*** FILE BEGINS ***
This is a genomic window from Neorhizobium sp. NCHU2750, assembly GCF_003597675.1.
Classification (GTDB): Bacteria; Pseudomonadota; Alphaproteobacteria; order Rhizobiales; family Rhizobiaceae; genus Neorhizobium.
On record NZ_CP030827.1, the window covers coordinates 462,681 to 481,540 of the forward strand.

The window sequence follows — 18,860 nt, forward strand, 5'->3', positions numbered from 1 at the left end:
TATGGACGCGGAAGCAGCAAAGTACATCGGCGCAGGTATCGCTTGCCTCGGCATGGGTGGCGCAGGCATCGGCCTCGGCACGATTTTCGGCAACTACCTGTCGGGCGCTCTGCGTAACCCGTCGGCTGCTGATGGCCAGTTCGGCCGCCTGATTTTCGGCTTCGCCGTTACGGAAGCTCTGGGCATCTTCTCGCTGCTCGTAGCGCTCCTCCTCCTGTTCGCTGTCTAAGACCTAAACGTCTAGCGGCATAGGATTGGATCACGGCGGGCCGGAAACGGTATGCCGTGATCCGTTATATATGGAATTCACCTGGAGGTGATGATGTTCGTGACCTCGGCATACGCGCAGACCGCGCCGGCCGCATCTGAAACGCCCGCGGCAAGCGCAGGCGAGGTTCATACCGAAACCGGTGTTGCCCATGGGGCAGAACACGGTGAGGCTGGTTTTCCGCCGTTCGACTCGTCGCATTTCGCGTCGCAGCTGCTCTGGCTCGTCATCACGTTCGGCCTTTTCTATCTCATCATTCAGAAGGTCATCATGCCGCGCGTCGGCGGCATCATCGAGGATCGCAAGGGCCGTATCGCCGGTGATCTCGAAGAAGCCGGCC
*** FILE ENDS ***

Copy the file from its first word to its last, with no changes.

This is a genomic window from Neorhizobium sp. NCHU2750, assembly GCF_003597675.1.
Classification (GTDB): Bacteria; Pseudomonadota; Alphaproteobacteria; order Rhizobiales; family Rhizobiaceae; genus Neorhizobium.
On record NZ_CP030827.1, the window covers coordinates 462,681 to 481,540 of the forward strand.

The window sequence follows — 18,860 nt, forward strand, 5'->3', positions numbered from 1 at the left end:
TATGGACGCGGAAGCAGCAAAGTACATCGGCGCAGGTATCGCTTGCCTCGGCATGGGTGGCGCAGGCATCGGCCTCGGCACGATTTTCGGCAACTACCTGTCGGGCGCTCTGCGTAACCCGTCGGCTGCTGATGGCCAGTTCGGCCGCCTGATTTTCGGCTTCGCCGTTACGGAAGCTCTGGGCATCTTCTCGCTGCTCGTAGCGCTCCTCCTCCTGTTCGCTGTCTAAGACCTAAACGTCTAGCGGCATAGGATTGGATCACGGCGGGCCGGAAACGGTATGCCGTGATCCGTTATATATGGAATTCACCTGGAGGTGATGATGTTCGTGACCTCGGCATACGCGCAGACCGCGCCGGCCGCATCTGAAACGCCCGCGGCAAGCGCAGGCGAGGTTCATACCGAAACCGGTGTTGCCCATGGGGCAGAACACGGTGAGGCTGGTTTTCCGCCGTTCGACTCGTCGCATTTCGCGTCGCAGCTGCTCTGGCTCGTCATCACGTTCGGCCTTTTCTATCTCATCATTCAGAAGGTCATCATGCCGCGCGTCGGCGGCATCATCGAGGATCGCAAGGGCCGTATCGCCGGTGATCTCGAAGAAGCCGGCC